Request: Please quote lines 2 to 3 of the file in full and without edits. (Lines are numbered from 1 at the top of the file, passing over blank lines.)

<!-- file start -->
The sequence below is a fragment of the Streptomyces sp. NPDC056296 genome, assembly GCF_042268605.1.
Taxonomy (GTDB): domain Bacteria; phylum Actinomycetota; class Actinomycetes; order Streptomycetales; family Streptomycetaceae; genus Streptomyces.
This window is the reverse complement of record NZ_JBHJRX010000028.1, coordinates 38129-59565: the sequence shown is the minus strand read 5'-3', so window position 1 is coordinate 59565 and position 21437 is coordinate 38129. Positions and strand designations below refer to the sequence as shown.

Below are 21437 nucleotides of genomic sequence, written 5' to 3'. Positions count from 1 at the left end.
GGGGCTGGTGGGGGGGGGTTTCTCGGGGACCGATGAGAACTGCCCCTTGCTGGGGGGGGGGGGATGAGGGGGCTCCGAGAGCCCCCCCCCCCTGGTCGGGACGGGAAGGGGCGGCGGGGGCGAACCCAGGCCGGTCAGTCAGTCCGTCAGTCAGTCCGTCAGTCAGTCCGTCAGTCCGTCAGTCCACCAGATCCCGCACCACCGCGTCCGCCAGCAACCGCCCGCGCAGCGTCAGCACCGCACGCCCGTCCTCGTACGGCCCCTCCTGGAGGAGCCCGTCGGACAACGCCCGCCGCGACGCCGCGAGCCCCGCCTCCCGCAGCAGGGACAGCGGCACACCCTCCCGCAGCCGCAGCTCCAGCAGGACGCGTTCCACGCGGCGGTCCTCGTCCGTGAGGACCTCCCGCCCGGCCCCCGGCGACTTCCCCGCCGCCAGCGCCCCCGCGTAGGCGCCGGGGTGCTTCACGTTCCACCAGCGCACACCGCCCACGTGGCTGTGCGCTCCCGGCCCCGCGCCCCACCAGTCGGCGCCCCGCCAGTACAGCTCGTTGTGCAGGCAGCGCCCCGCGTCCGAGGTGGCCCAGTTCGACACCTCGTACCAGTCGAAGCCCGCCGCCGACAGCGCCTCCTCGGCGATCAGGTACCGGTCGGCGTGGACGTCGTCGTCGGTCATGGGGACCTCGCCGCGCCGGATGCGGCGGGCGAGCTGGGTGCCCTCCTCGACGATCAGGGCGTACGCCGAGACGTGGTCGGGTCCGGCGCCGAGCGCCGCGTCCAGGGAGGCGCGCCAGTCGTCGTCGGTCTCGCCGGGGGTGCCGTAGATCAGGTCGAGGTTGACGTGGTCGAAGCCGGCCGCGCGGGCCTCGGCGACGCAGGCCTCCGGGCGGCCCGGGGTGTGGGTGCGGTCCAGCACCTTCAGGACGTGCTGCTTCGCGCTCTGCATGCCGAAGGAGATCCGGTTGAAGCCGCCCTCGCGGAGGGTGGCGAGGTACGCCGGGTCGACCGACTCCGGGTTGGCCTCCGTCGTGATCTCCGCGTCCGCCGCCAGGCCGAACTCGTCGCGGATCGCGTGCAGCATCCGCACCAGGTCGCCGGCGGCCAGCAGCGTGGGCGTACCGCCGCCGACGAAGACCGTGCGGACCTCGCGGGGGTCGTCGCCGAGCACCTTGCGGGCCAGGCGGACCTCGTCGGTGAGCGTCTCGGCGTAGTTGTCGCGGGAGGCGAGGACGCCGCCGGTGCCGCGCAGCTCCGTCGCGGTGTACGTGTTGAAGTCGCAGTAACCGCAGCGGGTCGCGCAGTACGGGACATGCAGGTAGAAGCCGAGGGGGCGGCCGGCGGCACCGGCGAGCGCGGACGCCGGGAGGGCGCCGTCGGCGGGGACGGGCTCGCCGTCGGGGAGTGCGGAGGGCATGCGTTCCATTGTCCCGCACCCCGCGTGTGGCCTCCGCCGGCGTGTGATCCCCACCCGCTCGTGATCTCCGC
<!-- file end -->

Taxonomy (GTDB): domain Bacteria; phylum Actinomycetota; class Actinomycetes; order Streptomycetales; family Streptomycetaceae; genus Streptomyces.
This window is the reverse complement of record NZ_JBHJRX010000028.1, coordinates 38129-59565: the sequence shown is the minus strand read 5'-3', so window position 1 is coordinate 59565 and position 21437 is coordinate 38129. Positions and strand designations below refer to the sequence as shown.